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I am trying to create an inexpensive, transparent backup solution for a older guy who is not tech savvy, and insists in using XP.

My current idea is to install Genie Timeline on his PC, but I would feel more confident if I could make this totally transparent (I am pretty sure he will soon forget plugging in the external drive, and anyway he is on a very tight budget).

So the best thing would be to point Genie Timeline to an external service. 25 GB (the current MS Skydrive limit) would be enough for him, I think.

Would this work? Anyone can share advice or point to a link on how to do this?

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up vote 0 down vote accepted

I'm a lead developer on Genie Timeline, and I'm excited to say that we're really, really close to our own cloud-based backup solution! We've been working with several big names in cloud storage, and should have a version of Timeline with online support by the end of the year.

If you like, I'll post an update as soon as we have a beta or initial release available.

We appreciate that no matter how easy we make Genie Timeline to use, so long as people need to first buy an external drive then remember to plug it in each and every time they want to back up their system, backup will remain a real pain in the you-know-where. We hope that a cloud-based Genie Timeline solution will make being too busy to back up a thing of the past.

Now, in response to your initial query, Timeline will theoretically work if you use a cloud-backed storage instead of an external USB disk or network share. Performance will be sub-optimal, seeing as Timeline won't actually know it's writing to the internet instead of a local disk, but you can use a method such as the one described here to get your SkyDrive to be seen by Windows as a mapped network drive; after which a Timeline backup is only a click away!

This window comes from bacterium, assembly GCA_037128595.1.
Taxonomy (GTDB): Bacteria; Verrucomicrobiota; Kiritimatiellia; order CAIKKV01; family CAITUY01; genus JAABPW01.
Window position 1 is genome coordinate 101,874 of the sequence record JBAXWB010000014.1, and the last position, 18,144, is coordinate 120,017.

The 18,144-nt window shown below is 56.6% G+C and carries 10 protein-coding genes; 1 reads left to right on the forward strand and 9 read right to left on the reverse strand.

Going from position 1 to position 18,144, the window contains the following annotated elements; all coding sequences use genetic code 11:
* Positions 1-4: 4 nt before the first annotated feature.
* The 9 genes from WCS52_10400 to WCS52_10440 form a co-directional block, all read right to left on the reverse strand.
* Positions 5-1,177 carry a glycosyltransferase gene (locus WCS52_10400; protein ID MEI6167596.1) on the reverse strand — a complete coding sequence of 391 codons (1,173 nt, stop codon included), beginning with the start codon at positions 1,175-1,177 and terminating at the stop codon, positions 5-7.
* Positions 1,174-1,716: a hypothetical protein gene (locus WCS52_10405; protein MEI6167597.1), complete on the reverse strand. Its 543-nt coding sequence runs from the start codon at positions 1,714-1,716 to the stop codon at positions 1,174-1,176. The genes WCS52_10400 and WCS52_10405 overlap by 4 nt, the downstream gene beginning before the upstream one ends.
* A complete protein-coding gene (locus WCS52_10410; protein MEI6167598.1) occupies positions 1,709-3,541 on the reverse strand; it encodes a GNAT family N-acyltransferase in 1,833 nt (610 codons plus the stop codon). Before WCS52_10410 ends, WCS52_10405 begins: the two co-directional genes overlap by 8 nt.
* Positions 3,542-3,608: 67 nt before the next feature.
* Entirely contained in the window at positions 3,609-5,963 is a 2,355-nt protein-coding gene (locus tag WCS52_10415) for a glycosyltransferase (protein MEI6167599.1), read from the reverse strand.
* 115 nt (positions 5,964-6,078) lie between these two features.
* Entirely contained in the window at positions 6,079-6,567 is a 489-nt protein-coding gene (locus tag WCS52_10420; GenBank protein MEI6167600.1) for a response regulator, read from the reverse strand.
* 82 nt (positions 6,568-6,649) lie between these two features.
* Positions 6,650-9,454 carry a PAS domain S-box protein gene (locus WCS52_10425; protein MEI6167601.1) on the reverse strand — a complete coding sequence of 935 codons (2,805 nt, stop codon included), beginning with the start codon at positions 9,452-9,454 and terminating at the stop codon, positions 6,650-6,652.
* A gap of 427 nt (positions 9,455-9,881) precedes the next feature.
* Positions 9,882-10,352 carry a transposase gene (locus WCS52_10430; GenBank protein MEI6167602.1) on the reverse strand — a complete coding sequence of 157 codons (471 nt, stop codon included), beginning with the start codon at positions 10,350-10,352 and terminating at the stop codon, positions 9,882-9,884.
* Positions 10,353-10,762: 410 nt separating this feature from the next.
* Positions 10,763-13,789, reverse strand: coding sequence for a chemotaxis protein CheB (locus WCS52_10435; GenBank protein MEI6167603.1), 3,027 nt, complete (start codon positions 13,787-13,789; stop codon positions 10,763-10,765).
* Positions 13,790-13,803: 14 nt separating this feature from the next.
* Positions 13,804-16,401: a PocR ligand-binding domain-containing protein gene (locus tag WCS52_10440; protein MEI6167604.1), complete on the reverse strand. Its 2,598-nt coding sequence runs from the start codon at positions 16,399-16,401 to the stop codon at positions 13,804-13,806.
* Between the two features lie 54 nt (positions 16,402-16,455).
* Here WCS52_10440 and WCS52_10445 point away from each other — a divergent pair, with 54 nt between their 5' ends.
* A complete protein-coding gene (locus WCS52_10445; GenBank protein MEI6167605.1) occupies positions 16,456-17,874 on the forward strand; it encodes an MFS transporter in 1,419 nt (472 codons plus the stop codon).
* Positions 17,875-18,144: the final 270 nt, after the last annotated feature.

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Will that SkyDrive Simple Viewer allow one to upload files larger than the file size limit? It doesn't say it can. – paradroid Nov 7 '10 at 13:43
thanks for the answer, but yes, I have a few concerns about the size limit, too – p.marino Nov 11 '10 at 13:04

The maximum file size on SkyDrive is quite low (50MB I think), as it's mainly intended for Office files, documents and photographs. I think Microsoft may also be trying to discourage piracy.

You can get around it to some extent by using SDExplorer, which transparently cuts the file up into chunks, and is a very useful thing to have when using SkyDrive in any case.

I think it would be better for you to use Dropbox, which allows very large files. It is also easier to use with scripting and other programs, as the Dropbox folder has a proper address, while SDExplorer PRO makes itself a network drive, which does not work very fast.

If your client has not got a lot of important data, or would not mind paying for storage, I also recommend Jungle Disk, which backs data up on Amazon S3 servers.

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Please limit using your referral link on Super User to only once. The more you use it the more it looks like spam. Your welcome to add it to your profile and refer users to it, with a link to the normal DropBox in your answers. – BinaryMisfit Nov 8 '10 at 9:51

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